Photograph by Darryl Leniuk, Corbis
Millennia-old collisions under the Earth’s surface created the folded and faulted landscape of Gros Morne National Park in Newfoundland and Labrador. Tablelands, Gros Morne’s bronze-rock plate and its centerpiece, is one of the few places in the world where the Earth’s mantle (the rocky layer under the crust) has been pushed to the surface. If you’re up for the challenge, sign on for the Hike to the Top of the Bottom of the Earth. The guided trek to the top of Tablelands (the remains of an ancient ocean floor) takes a full day, but it covers 500 million years of history and offers the rare opportunity to walk on rock once part of Earth’s inner layer.
For those who prefer views from water, sea kayak from Trout River to Bonne Bay along a coast lined with 1,148-foot-high volcanic cliffs. Westerly winds tend to be strongest right along the shoreline here, so move out from under the cliffs for calmer conditions. In addition, "The villages are part of the Gros Morne experience," says park interpreter Sheldon Stone. "Gros Morne is a combination of a protected area and small coastal communities. They have a rich tradition of fishing, logging, and a relationship with the land in terms of subsistence, but also artistic as well. If you walk to the wharf you might speak to a lobster fisherman and it might be the same person who sings in the pub at night."
When to Go: The park is open year-round; however, snow can fall at higher elevations as early as September and linger on some hiking trails until mid-May. For hiking and sea kayaking, visit between late June and early September. Many communities host festivals, including Norris Point’s ten-day Trail, Tales, and Tunes Festival in May, featuring folk and bluegrass music, cooking workshops, special meals, and hikes; and Cow Head’s Gros Morne Theatre Festival, which stages six productions May 31 through mid-September. "These festivals are intimate, like a house party," Stone says. "Travelers and visitors get to interact with the community, artists, and writers."
How to Get Around: More than 60 miles of marked trails range from easy half-hour walks to strenuous full-day hikes. Local outfitter Gros Morne Adventures offers guided sea kayak tours of the park’s fjord in Bonne Bay, as well as kayak rentals to experienced paddlers. In winter, explore the park’s 32 miles of groomed cross-country trails.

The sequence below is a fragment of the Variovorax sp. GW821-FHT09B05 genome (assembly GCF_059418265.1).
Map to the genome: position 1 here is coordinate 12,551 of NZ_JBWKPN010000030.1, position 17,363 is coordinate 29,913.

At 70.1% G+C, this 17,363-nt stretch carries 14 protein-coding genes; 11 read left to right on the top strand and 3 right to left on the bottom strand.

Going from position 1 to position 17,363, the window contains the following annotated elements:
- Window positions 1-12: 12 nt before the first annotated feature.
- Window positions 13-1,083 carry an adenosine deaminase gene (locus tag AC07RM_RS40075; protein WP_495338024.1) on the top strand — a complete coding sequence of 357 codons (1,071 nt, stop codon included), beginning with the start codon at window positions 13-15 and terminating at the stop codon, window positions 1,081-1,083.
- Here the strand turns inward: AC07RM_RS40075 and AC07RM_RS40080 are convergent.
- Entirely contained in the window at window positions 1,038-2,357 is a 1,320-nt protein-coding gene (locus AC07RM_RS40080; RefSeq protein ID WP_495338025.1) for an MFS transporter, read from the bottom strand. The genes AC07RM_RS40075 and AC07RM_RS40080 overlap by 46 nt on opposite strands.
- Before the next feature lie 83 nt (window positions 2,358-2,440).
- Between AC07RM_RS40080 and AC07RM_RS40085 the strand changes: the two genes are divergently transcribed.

Where to Stay: Small hotels and inns are located in Norris Point, Rocky Harbour, Trout River, and Woody Point (base for the Tablelands, with its rare, flat-topped rocks), Lookout Point, and Green Gardens trails. In Rocky Harbour, about an hour’s drive from the Tablelands en route to the Western Brook Pond, the waterfront Ocean View Hotel offers 53 air-conditioned rooms with free Wi-Fi, and in summer, live music downstairs in its Anchor Pub. Neddies Harbour Inn, a 15-room boutique hotel in Norris Point, is open from mid-May to early October. Its Shag Cliff room has panoramic Bonne Bay views from corner windows. If you need more space, rent one of the hotel’s three-bedroom cottages.
What to Eat or Drink: From Norris Point, take the 20-minute BonTours water taxi (summer only) across Bonne Bay to Woody Point for a hot turkey sandwich or fried cod and a side of fresh cut fries at the Old Loft Restaurant. Housed in the restored rope loft of a former fishing shed on Bonne Bay, the restaurant is known for its quirky wooden barrel chairs. Treasure Box in Rocky Harbour is primarily a gift shop, but the small lunch café is worth a try for the moose soup or the traditional Newfoundland combo plate: salt cod cake, baked beans, and toutons (silver-dollar-size bread-dough pancakes). For fresh mussels, salmon, snow crab, and scallop dishes, head to the Seaside Restaurant on the beach boardwalk in Trout River, open mid-May to early October.
What to Buy: Treasure Box showcases locally made, hand-knit sweaters, mittens, and hats. Gros Morne Wildlife Museum & Gift Shop stocks fishing, camping, and hiking supplies, along with an eclectic mix of local gift items, including antler and bone carvings and antler chandeliers.
What to Read Before You Go: Set against Newfoundland’s brutal landscape, Wayne Johnston’s epic fifth novel, The Colony of Unrequited Dreams (Anchor, 2000), is a mystery and love story that spans five generations.
Fun Fact: Local legend credits a Newfoundland dog with saving the 92 passengers and crew aboard the S.S. Ethie when the coastal steamship ran aground off Martin’s Point in December 1919. Parts of the craft are visible just south of the Western Brook Pond parking lot. Learn about the fabled dog in the 1920 poem "Carlo" by E.J. Pratt.
Vancouver-based Robin Esrock is author of The Great Canadian Bucket List and host of the Nat Geo Adventure TV series Word Travels.
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